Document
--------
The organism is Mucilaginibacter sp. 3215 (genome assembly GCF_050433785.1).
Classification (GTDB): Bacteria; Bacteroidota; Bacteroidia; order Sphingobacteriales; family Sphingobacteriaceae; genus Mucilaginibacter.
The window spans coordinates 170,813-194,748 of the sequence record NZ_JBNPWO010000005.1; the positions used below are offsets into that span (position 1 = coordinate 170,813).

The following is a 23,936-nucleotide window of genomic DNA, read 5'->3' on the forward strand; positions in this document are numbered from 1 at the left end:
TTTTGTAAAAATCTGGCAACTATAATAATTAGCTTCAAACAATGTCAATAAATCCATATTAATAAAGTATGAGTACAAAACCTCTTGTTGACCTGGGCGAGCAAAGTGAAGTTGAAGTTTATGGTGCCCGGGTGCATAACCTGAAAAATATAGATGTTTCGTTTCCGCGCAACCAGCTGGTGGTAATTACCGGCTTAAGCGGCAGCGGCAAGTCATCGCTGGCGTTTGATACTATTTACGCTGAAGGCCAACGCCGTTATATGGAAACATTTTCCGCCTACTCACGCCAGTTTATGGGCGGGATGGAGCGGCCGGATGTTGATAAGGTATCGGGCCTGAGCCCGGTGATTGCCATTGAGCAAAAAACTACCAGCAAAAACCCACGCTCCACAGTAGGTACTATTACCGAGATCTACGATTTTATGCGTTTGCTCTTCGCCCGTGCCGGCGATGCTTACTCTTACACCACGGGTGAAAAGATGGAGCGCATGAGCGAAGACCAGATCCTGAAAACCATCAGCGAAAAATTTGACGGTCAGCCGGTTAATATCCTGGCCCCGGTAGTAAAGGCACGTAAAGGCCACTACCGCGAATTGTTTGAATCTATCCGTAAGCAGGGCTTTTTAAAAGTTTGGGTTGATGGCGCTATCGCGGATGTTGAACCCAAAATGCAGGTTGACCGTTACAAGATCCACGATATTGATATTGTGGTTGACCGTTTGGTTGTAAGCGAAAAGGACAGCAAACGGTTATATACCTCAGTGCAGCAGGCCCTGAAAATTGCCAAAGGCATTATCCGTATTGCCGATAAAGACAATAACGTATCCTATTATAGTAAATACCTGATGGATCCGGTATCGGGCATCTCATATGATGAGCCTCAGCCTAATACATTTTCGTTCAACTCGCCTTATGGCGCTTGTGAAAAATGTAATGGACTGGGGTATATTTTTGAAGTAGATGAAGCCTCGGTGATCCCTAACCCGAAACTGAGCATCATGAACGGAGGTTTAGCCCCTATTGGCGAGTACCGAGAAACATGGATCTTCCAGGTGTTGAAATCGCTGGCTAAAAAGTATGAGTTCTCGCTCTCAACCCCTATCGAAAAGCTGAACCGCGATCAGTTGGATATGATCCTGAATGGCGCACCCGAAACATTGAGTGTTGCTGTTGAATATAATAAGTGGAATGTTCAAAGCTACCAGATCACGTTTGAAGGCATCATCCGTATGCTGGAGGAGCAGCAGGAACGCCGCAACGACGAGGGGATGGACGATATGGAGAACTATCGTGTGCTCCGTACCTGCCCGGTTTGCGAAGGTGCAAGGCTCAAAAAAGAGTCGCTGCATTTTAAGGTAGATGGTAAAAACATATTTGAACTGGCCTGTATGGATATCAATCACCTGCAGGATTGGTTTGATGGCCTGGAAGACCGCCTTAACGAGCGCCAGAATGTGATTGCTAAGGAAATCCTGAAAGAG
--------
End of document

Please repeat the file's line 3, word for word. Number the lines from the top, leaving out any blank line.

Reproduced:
The window spans coordinates 170,813-194,748 of the sequence record NZ_JBNPWO010000005.1; the positions used below are offsets into that span (position 1 = coordinate 170,813).